|Ronald Fisher; image from Wikimedia Commons.|
The Ideology of StatisticsThe core of his argument is that a test only gives positive information when yields a significant difference and thus warrants the rejection of a hypothesis — an absence of a significant difference does not mean "accept." He contends that
… this difference in point of view originated when Neyman, thinking that he was correcting and improving my own early work on tests of significance, … in fact reinterpreted them in terms of that technological and commercial apparatus which is known as an acceptance procedure. (p. 69)And although acceptance procedures might be good enough for commerce, they have no place in science:
I am casting no contempt on acceptance procedures, and I am thankful, whenever I travel by air, that the high level of precision and reliability required can really be achieved by such means. But the logical differences between such an operation and the work of scientific discovery by physical or biological experimentation seem to me so wide that the analogy between them is not helpful, and the identification of the two sorts of operation is decidedly misleading. (pp. 69–70)Then comes the juicy part:
I shall hope to bring out some of the logical differences more distinctly, but there is also, I fancy, in the background an ideological difference. Russians are made familiar with the ideal that research in pure science can and should be geared to technological performance, in the comprehensive organized effort of a five-year plan for the nation. How far, within such a system, personal and individual inferences from observed facts are permissible we do not know, but it may be safer, and even, in such a political atmosphere, more agreeable, to regard one's scientific work simply as a contributary element in a great machine, and to conceal rather than to advertise the selfish and perhaps heretical aim of understanding for oneself the scientific situation. In the U.S. also the great importance of organized technology has I think made it easy to confuse the process appropriate for drawing correct conclusions, with those aimed rather at, let us say, speeding production, or saving money. There is therefore something to be gained by at least being being able to think of our scientific problems in a language distinct from that of technological efficiency. (p. 70)So there you have it: In the technological regime of either of the two Cold War superpowers, "learning," "inference," and private, inner thought are taboo, according to Fisher. Presumably we are to contrast this with the aims of British science going back to Newton.
The Three IssuesFisher singles out three phrases that he finds particularly offensive in scientific statistics:
- "Repeated sampling from the same distribution"
- Errors of the "second kind"
- "Inductive behaviour"
1. "Repeated sampling from the same distribution"The issue with the first one is not completely clear to me, but here is what I make of his discussion (pp. 71–72): Suppose you are performing a test to see whether the mean of some population has a specific value; suppose further that the standard deviation of that population is unknown, but that you have estimated it based on the available sample.
The problem then is, if I understand Fisher correctly, that the test depends on the standard deviation being constant and known, but in reality, it is an unknown quantity that you have estimated by a maximum likelihood method. This is, strictly speaking, illegitimate, since any estimate should be based on a numerous and representative sample; but since the standard deviation is a property of samples of size N, you should really have M samples of a sample of size N in order to have some data to estimate from. But clearly, this sets a far too high standard for the amount of data required.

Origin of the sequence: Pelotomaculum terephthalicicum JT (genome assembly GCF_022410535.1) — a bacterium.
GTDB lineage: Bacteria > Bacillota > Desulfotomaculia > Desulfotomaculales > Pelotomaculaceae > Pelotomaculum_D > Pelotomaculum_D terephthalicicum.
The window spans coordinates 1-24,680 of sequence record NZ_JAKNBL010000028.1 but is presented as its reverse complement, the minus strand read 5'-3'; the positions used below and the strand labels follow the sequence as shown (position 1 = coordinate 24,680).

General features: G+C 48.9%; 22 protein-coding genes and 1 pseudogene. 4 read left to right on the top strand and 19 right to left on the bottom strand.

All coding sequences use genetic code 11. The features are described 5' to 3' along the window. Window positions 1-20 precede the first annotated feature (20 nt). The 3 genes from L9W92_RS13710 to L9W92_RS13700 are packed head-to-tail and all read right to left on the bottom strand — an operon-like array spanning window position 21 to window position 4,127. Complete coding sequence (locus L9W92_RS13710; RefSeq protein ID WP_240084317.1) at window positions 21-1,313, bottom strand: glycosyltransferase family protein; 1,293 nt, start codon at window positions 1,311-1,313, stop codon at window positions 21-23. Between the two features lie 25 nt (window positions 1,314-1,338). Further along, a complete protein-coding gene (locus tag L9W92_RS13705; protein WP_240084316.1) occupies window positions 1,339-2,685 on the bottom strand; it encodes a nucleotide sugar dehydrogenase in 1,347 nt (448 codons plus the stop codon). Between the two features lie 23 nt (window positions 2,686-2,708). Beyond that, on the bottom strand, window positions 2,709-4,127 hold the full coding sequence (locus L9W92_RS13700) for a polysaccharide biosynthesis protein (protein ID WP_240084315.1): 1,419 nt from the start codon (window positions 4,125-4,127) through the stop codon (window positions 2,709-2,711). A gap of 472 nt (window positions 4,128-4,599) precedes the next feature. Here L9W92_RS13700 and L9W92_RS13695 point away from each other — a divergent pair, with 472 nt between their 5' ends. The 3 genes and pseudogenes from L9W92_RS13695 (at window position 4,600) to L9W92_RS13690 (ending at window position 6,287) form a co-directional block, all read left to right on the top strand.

It's a convoluted argument, but I think it makes sense from a rigorously frequentist standpoint: If parameters are consistently interpreted as frequencies, then the only legitimate statistical procedure for learning about an unknown quantity t is to obtain a large number of samples dependent on t and then wait for the law of large numbers to kick in.
Strictly speaking, this means that the amount of data points you need in order to estimate all the parameters in a model will grow exponentially in the number of parameters. That sounds sort of crazy, but if you do not allow yourself to have any model in the absence of data, you really have to wait for the data to overwhelm your initial ignorance before you can say that you have a model of the situation. That takes time.
2. Errors of the "Second Kind"Errors of the first kind are false negatives: Cases in which, for instance, a population in fact has mean m, but nevertheless exhibits a sample average so far away from m that the hypothesis is rejected. Such errors have a frequentist interpretation, because the likelihoods given m are well-defined even in the absence of a prior distribution over m.
Errors of the second kind are false positives: Some other mean m' different from m produces a sample average so close to m that the false hypothesis of a mean of m is confirmed. This kind of error has no frequentist interpretation, because it requires the alternative hypotheses m' to have prior probabilities, and because it requires that there be a loss function associated with accepting the hypothesis of m when the true mean m' is close to m.